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Sonia Nettnin: Chaldo-Assyrian Community of Iraq

Chaldo-Assyrian Community of Iraq

By Sonia Nettnin

The U.S. media does not report about the Chaldo-Assyrians of Iraq. They live in Baghdad, Basra, Mosul, and numerous towns north and east of Mosul -- around the ancient ruins of Nineveh.

Since the U.S. invasion of Iraq, what is the future of this Christian society? Recent bombings and attacks on Christian churches and institutions in Iraq raise questions about the security of these people in their homeland.

Robert DeKelaita with friend and children on top of an old house in Alqush, In October of 2003.

On Wednesday, human rights attorney, Robert DeKelaita, Esq. spoke about the Chaldo-Assyrians of Iraq at North Park University in Chicago. DeKelaita, who is a prominent activist also, discussed his visit to Iraq in October 2003. He is a member of the Assyrian Academic Society and The Hamurabi Law Society.

He told a tragic account of an Assyrian girl, 16 years-old, kidnapped for ransom. The men raped her. Dekelaita recounted a phone call from the girl to her family.

“They have all taken me,” she said. “I feel death.”

She felt she dishonored her father and her brother. She explained that if she did get out, she would kill herself.

Her family listened to her heartbreaking words…the girl was never heard from again.

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Even today, kidnapping-for-ransom is still prevalent. President of the Interim Government of Iraq, Ghazi Al-Yawar explained that kidnappers are selling people to third or fourth gangs (Interview on Meet the Press, aired December 5, 2004).

What is happening to Iraq’s women? How can they conduct daily activities? If Iraq’s women are not safe, then how can they participate in January’s elections?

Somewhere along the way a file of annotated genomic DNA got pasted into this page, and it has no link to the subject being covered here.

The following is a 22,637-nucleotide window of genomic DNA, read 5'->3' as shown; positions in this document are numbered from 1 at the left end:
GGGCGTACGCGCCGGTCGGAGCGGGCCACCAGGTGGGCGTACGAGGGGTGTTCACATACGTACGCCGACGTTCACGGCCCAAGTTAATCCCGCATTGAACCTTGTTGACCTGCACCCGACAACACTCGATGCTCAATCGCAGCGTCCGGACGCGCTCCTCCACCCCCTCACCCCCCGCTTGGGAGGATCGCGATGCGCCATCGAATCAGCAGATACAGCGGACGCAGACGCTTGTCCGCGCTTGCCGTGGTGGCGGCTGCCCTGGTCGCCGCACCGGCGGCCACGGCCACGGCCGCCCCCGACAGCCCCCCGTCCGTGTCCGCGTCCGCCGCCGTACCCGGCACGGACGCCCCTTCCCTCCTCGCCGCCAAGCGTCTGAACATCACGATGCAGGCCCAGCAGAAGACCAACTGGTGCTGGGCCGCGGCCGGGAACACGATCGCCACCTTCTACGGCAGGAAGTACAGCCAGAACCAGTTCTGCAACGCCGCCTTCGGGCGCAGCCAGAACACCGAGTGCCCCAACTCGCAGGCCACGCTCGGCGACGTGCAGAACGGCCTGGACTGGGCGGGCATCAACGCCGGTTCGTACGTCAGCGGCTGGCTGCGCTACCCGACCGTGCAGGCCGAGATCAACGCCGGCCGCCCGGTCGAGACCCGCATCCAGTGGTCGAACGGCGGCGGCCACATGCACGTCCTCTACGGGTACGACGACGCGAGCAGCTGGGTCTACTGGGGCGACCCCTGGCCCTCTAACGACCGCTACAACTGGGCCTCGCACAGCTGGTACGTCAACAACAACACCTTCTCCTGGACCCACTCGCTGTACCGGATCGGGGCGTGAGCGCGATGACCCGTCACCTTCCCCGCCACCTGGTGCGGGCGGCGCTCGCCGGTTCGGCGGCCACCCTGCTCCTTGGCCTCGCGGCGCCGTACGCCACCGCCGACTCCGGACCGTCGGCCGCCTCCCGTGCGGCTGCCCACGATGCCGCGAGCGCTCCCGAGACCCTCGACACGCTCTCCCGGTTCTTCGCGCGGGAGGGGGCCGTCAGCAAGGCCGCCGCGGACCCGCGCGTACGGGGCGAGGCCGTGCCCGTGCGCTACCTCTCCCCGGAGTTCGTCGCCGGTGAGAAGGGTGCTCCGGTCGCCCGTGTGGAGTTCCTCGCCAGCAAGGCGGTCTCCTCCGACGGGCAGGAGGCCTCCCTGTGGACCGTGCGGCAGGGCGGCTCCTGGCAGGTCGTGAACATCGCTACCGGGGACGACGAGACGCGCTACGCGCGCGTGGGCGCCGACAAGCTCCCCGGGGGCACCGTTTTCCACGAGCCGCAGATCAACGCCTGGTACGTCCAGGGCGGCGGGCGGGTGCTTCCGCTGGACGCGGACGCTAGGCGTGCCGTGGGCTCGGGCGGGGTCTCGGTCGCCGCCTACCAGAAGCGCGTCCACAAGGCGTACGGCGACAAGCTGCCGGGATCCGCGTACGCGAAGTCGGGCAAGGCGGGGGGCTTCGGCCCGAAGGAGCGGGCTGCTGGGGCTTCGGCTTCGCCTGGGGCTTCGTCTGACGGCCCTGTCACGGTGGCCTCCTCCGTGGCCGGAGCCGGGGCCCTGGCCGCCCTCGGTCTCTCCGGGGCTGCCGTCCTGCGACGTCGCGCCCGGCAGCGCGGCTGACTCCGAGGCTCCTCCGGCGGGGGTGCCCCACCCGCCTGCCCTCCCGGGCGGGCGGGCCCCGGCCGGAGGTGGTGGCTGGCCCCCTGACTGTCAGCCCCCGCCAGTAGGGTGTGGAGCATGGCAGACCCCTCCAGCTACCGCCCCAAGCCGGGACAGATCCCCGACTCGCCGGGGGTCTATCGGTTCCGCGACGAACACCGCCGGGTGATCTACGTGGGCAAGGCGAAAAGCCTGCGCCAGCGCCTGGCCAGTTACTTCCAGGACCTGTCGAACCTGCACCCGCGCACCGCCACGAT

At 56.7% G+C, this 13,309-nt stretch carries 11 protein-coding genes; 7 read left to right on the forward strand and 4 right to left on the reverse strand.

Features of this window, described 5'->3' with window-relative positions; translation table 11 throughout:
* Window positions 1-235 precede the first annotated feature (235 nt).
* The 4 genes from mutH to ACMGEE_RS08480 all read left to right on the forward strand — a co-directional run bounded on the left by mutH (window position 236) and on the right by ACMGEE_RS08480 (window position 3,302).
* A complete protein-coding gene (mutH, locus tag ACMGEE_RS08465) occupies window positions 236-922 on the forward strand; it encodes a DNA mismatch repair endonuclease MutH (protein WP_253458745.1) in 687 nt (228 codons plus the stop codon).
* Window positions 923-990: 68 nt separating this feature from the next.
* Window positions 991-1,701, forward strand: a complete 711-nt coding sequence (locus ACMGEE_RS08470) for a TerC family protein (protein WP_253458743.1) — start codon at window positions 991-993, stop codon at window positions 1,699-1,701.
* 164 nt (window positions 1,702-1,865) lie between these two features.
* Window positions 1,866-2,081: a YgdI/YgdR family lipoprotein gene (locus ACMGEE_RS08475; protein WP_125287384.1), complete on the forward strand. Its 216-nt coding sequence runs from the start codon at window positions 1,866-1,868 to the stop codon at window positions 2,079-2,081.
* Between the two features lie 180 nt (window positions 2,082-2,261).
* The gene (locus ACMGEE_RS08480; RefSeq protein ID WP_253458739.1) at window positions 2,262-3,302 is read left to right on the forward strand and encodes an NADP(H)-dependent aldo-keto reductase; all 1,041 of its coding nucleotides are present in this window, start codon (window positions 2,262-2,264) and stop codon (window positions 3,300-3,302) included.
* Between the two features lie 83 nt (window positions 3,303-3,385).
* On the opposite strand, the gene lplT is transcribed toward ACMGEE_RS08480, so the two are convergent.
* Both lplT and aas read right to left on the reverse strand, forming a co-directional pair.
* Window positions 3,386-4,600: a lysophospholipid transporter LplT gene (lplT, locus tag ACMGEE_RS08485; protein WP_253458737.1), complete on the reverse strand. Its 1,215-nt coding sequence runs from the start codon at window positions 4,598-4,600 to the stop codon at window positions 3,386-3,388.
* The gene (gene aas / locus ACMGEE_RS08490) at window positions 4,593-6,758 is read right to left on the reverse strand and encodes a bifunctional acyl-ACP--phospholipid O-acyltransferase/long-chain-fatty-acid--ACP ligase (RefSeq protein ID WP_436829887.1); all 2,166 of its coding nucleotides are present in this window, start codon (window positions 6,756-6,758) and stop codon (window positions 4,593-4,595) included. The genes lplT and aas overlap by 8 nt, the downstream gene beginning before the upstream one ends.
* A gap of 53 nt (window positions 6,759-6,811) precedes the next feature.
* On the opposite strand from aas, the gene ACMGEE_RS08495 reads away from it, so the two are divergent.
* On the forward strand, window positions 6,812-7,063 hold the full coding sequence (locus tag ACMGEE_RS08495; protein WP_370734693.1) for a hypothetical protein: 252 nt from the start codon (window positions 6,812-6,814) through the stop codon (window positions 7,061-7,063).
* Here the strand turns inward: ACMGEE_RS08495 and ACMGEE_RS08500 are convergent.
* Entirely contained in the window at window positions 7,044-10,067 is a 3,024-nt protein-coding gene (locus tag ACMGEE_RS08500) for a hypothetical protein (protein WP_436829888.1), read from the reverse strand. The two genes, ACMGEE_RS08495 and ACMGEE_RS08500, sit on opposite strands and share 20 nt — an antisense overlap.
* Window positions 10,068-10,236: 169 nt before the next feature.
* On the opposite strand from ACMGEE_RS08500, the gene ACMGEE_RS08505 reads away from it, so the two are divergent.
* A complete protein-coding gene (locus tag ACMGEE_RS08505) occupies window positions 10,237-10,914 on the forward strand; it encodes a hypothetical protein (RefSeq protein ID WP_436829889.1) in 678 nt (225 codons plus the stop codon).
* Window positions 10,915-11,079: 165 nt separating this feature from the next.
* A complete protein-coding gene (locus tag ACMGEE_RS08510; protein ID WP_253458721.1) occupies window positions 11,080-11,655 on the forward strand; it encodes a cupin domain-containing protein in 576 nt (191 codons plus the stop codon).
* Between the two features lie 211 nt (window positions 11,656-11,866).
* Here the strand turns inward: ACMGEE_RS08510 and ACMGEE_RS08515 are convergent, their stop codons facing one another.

tivites?al, daily acitivties? ly acitivties? civil war based on ethnicity.ird or fourth gangs (Interview on Meet the Press, aiAl-Yawar stated that Iraq will never ever have civil war based on ethnicity.

“My recent visit…allows me to tell the story of our people and the agony they are experiencing.” DeKelaita said. Iraq is in a fragile state and the diversity within Iraqi society is at a fork in the road also.

DeKelaita explained churches hold landmark status, but there is no testament to this vanished people. Now, some of the churches are museums. “Indeed, their heritage is an integral part of Iraq,” he added.

While in Iraq, DeKelaita visited towns such as: Alqush; Batnaya; Tell Skope; Tell Kepe; Sharafiyan; Baqufa; Qaraqosh (or Qar-Qudsh); Karimlsih (ancient Kar Mulisi); Bartillah; and Ba’shiqa. Together, their population is at least 70,000 people. The towns lacked proper, public sewerage. In Qaraqosh, sewer water flooded the town’s main road.

“These sites beg for reconstruction,” he explained. “The water treatment system is outdated.”

For almost thirteen years, Iraqis suffered under U.N. and U.S. sanctions. Their experiences crossed ethnic and religious lines.

According to Medact’s report, “Enduring Effects of War: Health in Iraq 2004,” summarized on the Voices in the Wilderness web site (, Medact details Iraq’s health-sustaining infrastructure. Vitw summarized from the report: